Politicians as Performers


So, like most people, I watched the Vice-presidential debate last night to see how Palin would hold up and also to get a better impression of Biden.

Biden definitely seemed the stronger of the two candidates. He was relaxed and more (genuinely) confident while Palin seemed uptight, like she had the hand of the Republican Party up her ass. Every one of Palin's words seemed like it was regurgitated from her pre-debate coaching sessions. And every one of her facial expressions seemed forced, especially that eerie smirk that exuded a very artificial sense of confidence and know-it-all-ness.

After the debate, I watched the ABC post-debate analysis with George Stephanopoulos and Charles Gibson. Both commented on Palin's performance, pointing out how she never freezed or flubbed and how this was indicative of a successful debate. For guests, they had some former campaign managers, one having worked for the Democrats and the other two having worked for the Republicans. These managers discussed the candidates' "strategies" and how well-executed they were. Biden's strategy was to take as many jabs at McCain as he possibly could (I guess he said the name 'McCain' a ridiculous amount of times during the debate). Palin's strategy was to reach the 'soccer moms' and 'Joe six-packs' of America (this is apparently why she spoke directly into the camera and had a forced motherly tone in her voice, as though a good cup of chicken soup was all America needed to cure its ills).

Anyway, it didn't hit me right away, but after a few minutes of listening to the campaign managers discuss Palin and Biden's strategies, I suddenly realized how ridiculous it all was. They were talking about the debate as though it were one big game. They never once talked about how well the respective candidates argued their differences or how well they made their points or how well they delineated their plans for America. It was all about who was better at essentially tricking the American people into voting for them through various strategies, as though the debate were one big superficial performance. According to these campaign managers, the candidates' performance during the debate was more important than the meat of what the candidates were saying. Appearance, in other words, took precedence over substance.

This sudden realization made me think about politics in general and how stupid and pointless they really are. Maybe there was a time when politicians let their beliefs and words and plans convince people into voting for them without having to use certain strategies to trick people into voting for them, but that time is certainly not now.

Sadly, politics has become one giant performance, and the debate last night is only one example of this. Why? I'm not exactly sure. Maybe because we have become such an entertainment-saturated culture due to Hollywood and tabloid journalism. We are surrounded by shows and performances on a daily basis, so maybe we have come to a point where we can only understand politicians in terms of how good of a show they put on.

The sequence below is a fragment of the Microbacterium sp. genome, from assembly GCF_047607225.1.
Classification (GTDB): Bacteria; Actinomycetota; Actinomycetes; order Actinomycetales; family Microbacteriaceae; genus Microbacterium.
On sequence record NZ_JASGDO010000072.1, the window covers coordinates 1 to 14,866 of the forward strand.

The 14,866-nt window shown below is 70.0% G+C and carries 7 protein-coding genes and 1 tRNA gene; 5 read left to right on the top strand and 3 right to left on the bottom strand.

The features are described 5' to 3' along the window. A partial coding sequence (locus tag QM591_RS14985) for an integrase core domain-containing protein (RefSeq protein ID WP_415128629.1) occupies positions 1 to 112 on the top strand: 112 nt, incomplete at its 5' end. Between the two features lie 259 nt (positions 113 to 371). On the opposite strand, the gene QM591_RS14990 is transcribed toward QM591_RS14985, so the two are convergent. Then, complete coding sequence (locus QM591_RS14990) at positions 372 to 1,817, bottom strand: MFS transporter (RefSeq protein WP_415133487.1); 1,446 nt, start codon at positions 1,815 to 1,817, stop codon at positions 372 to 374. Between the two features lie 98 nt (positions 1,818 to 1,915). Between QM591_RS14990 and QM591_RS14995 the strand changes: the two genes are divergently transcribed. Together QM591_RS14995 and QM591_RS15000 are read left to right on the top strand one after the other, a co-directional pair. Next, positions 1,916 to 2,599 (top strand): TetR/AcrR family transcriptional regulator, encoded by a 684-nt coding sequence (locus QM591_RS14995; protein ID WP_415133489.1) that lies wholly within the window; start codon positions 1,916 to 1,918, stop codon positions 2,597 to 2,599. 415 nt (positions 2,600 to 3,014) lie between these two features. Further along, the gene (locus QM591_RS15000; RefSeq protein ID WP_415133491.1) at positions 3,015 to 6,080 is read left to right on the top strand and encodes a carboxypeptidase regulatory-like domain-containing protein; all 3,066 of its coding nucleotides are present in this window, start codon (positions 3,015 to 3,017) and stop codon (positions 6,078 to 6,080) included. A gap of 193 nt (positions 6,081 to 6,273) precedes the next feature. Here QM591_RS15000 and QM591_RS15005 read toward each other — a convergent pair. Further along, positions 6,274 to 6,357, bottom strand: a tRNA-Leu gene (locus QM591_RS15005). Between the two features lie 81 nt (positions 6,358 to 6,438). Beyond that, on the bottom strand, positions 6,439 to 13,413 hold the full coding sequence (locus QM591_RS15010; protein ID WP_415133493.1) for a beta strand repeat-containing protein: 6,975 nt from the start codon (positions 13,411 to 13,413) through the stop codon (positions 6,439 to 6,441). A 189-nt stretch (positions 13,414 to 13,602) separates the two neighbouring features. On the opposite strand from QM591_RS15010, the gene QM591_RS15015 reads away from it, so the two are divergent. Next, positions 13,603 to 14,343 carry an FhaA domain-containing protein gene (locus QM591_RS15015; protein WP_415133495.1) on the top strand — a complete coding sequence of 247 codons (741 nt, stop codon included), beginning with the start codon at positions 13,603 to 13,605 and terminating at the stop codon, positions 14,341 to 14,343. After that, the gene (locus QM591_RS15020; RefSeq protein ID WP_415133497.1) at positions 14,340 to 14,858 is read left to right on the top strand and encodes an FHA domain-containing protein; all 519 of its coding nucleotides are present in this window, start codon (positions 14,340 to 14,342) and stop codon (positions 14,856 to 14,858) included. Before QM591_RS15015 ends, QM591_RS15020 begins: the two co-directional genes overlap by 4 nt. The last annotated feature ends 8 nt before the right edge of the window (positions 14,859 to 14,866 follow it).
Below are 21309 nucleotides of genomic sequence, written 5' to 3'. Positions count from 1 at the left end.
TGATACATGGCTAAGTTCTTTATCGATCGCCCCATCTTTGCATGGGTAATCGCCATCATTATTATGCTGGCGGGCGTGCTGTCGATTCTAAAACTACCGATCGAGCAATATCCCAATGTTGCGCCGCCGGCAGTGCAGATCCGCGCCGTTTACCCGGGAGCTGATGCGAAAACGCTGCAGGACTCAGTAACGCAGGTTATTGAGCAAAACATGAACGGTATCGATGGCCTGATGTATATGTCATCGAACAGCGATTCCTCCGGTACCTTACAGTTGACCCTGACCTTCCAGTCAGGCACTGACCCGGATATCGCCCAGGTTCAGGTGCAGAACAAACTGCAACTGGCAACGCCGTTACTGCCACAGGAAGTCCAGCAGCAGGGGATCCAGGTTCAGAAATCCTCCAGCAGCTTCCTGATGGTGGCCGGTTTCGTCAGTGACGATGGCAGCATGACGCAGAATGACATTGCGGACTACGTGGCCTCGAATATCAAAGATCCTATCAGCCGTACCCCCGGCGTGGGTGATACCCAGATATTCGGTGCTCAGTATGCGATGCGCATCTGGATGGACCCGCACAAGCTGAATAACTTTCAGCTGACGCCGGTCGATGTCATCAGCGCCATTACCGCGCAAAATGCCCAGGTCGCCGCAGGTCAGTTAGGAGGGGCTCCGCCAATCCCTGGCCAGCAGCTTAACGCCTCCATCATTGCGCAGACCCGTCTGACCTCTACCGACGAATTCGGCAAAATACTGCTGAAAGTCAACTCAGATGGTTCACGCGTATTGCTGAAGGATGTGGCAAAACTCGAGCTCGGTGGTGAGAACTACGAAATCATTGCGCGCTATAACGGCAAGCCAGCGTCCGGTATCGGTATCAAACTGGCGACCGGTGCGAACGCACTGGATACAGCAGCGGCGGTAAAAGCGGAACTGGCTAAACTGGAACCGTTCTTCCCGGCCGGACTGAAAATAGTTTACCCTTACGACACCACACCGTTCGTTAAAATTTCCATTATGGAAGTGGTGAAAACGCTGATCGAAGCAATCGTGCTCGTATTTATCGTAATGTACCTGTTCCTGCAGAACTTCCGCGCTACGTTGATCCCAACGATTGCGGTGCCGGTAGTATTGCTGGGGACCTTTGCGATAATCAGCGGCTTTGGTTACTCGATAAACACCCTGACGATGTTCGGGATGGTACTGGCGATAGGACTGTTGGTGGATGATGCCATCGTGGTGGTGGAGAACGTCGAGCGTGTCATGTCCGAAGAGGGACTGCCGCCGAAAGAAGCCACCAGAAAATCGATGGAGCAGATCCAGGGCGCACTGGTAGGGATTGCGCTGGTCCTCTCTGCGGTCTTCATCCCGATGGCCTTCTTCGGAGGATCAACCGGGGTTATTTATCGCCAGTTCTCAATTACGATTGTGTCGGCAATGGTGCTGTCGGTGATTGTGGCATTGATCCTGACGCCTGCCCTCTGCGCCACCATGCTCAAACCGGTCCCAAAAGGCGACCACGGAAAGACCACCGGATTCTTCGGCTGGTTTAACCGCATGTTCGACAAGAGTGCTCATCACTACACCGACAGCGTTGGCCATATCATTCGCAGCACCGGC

After all, I believe the only reason why McCain chose Palin as a running-mate was because it would make his campaign a good show. And he was right! Palin practically became an overnight sensation after she was chosen. She was all over the headlines and, even more importantly, all over the tabloids. There were all sorts of stories about her pregnant daughter and her days as a high school star basketball player and her son in Iraq and her "controversial" speeches at her church. Even a couple days ago on Inside Edition there was a story about Sarah Palin in a swimsuit contest when she was younger - really ridiculous stuff. All completely sensational.

The fact of the matter is that the Republicans really wanted to tap into tabloid America and appeal to the simplest minds out there. Just like with any other celebrity, no press was bad press when it came to Sarah Palin, as along as her name was getting more exposure than Biden and Obama. She put on a good show for America, and every American, they figured, loved a good show.

Part of me wants to believe that we're not as superficial and simple-minded as the Republicans make us out to be, but I think there's no denying the fact that the way we process reality is heavily influenced by the showmanship we are surrounded by in the media every day. We are so used to "shows" (whether it be in movies, TV, in the tabloids or whatever), that people like Charles Gibson and George Stephanopolous don't even realize how foolish they sound when they go on air and talk about the candidates' strategies and performances more than they talk about the SUBSTANCE of what the candidates debated.

...


Out of the two parties, I have to say that the Democrats put less of a show on than the Republicans. This is why I'm voting for Obama, or I should say that this is one of the reasons why I'm voting for Obama. I don't care what anybody says: clearly after eight years of nothing but disaster - both on our own soil and abroad - it's time for a change. McCain claims to be different from Bush, but the fact of the matter is that he's different but same. Although the way in which he carries out the Republican agenda may differ from Bush, the important thing to know is that McCain is still going to carry out the Republican agenda...period. He is a good guy, but he will be a yes-man for the Republicans. And the same thing goes for Palin: she's a good woman...very attractive...hell, I'd Mrs. Robinson that shit...BUT she's going to be a yes-woman for the Republicans. Vote Obama!

 


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